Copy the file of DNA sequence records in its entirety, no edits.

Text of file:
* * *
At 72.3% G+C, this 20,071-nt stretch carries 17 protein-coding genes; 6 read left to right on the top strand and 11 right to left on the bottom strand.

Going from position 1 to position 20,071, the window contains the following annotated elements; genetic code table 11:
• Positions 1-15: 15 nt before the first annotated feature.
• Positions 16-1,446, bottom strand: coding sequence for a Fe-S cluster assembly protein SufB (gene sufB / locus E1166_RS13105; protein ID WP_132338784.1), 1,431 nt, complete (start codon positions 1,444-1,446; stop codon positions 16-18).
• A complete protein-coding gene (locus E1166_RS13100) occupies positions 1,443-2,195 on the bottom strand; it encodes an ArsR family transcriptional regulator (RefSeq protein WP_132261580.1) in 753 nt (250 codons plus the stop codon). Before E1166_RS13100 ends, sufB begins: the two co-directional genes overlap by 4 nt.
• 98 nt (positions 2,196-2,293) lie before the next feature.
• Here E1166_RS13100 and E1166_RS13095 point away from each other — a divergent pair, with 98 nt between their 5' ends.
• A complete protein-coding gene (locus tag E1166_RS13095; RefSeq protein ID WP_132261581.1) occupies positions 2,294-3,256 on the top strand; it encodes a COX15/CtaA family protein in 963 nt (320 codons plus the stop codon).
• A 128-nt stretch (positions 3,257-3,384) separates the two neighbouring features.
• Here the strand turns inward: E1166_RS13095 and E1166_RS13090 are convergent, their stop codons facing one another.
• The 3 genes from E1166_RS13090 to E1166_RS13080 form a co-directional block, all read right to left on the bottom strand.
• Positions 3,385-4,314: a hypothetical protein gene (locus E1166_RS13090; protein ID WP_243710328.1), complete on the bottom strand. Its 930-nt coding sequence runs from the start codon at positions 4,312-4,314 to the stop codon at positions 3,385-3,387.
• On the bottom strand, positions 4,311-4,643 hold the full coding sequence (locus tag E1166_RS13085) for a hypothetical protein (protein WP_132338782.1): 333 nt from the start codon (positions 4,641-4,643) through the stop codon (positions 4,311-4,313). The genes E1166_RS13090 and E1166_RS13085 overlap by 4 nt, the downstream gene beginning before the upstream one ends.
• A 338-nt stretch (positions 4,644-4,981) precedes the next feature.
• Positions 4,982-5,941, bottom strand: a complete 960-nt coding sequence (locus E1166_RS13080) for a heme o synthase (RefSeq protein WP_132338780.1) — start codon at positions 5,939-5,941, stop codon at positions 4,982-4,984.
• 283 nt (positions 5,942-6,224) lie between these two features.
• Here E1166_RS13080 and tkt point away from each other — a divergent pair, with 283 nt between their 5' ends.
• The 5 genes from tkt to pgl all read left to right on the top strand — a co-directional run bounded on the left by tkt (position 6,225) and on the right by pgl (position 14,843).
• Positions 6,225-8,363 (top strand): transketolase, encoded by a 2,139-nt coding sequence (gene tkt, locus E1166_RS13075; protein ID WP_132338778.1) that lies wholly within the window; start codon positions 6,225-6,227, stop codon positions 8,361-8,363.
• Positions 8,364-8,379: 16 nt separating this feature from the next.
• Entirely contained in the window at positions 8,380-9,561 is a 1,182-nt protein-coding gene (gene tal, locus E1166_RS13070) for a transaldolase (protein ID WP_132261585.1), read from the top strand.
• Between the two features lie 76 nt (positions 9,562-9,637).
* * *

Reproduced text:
At 72.3% G+C, this 20,071-nt stretch carries 17 protein-coding genes; 6 read left to right on the top strand and 11 right to left on the bottom strand.

Going from position 1 to position 20,071, the window contains the following annotated elements; genetic code table 11:
• Positions 1-15: 15 nt before the first annotated feature.
• Positions 16-1,446, bottom strand: coding sequence for a Fe-S cluster assembly protein SufB (gene sufB / locus E1166_RS13105; protein ID WP_132338784.1), 1,431 nt, complete (start codon positions 1,444-1,446; stop codon positions 16-18).
• A complete protein-coding gene (locus E1166_RS13100) occupies positions 1,443-2,195 on the bottom strand; it encodes an ArsR family transcriptional regulator (RefSeq protein WP_132261580.1) in 753 nt (250 codons plus the stop codon). Before E1166_RS13100 ends, sufB begins: the two co-directional genes overlap by 4 nt.
• 98 nt (positions 2,196-2,293) lie before the next feature.
• Here E1166_RS13100 and E1166_RS13095 point away from each other — a divergent pair, with 98 nt between their 5' ends.
• A complete protein-coding gene (locus tag E1166_RS13095; RefSeq protein ID WP_132261581.1) occupies positions 2,294-3,256 on the top strand; it encodes a COX15/CtaA family protein in 963 nt (320 codons plus the stop codon).
• A 128-nt stretch (positions 3,257-3,384) separates the two neighbouring features.
• Here the strand turns inward: E1166_RS13095 and E1166_RS13090 are convergent, their stop codons facing one another.
• The 3 genes from E1166_RS13090 to E1166_RS13080 form a co-directional block, all read right to left on the bottom strand.
• Positions 3,385-4,314: a hypothetical protein gene (locus E1166_RS13090; protein ID WP_243710328.1), complete on the bottom strand. Its 930-nt coding sequence runs from the start codon at positions 4,312-4,314 to the stop codon at positions 3,385-3,387.
• On the bottom strand, positions 4,311-4,643 hold the full coding sequence (locus tag E1166_RS13085) for a hypothetical protein (protein WP_132338782.1): 333 nt from the start codon (positions 4,641-4,643) through the stop codon (positions 4,311-4,313). The genes E1166_RS13090 and E1166_RS13085 overlap by 4 nt, the downstream gene beginning before the upstream one ends.
• A 338-nt stretch (positions 4,644-4,981) precedes the next feature.
• Positions 4,982-5,941, bottom strand: a complete 960-nt coding sequence (locus E1166_RS13080) for a heme o synthase (RefSeq protein WP_132338780.1) — start codon at positions 5,939-5,941, stop codon at positions 4,982-4,984.
• 283 nt (positions 5,942-6,224) lie between these two features.
• Here E1166_RS13080 and tkt point away from each other — a divergent pair, with 283 nt between their 5' ends.
• The 5 genes from tkt to pgl all read left to right on the top strand — a co-directional run bounded on the left by tkt (position 6,225) and on the right by pgl (position 14,843).
• Positions 6,225-8,363 (top strand): transketolase, encoded by a 2,139-nt coding sequence (gene tkt, locus E1166_RS13075; protein ID WP_132338778.1) that lies wholly within the window; start codon positions 6,225-6,227, stop codon positions 8,361-8,363.
• Positions 8,364-8,379: 16 nt separating this feature from the next.
• Entirely contained in the window at positions 8,380-9,561 is a 1,182-nt protein-coding gene (gene tal, locus E1166_RS13070) for a transaldolase (protein ID WP_132261585.1), read from the top strand.
• Between the two features lie 76 nt (positions 9,562-9,637).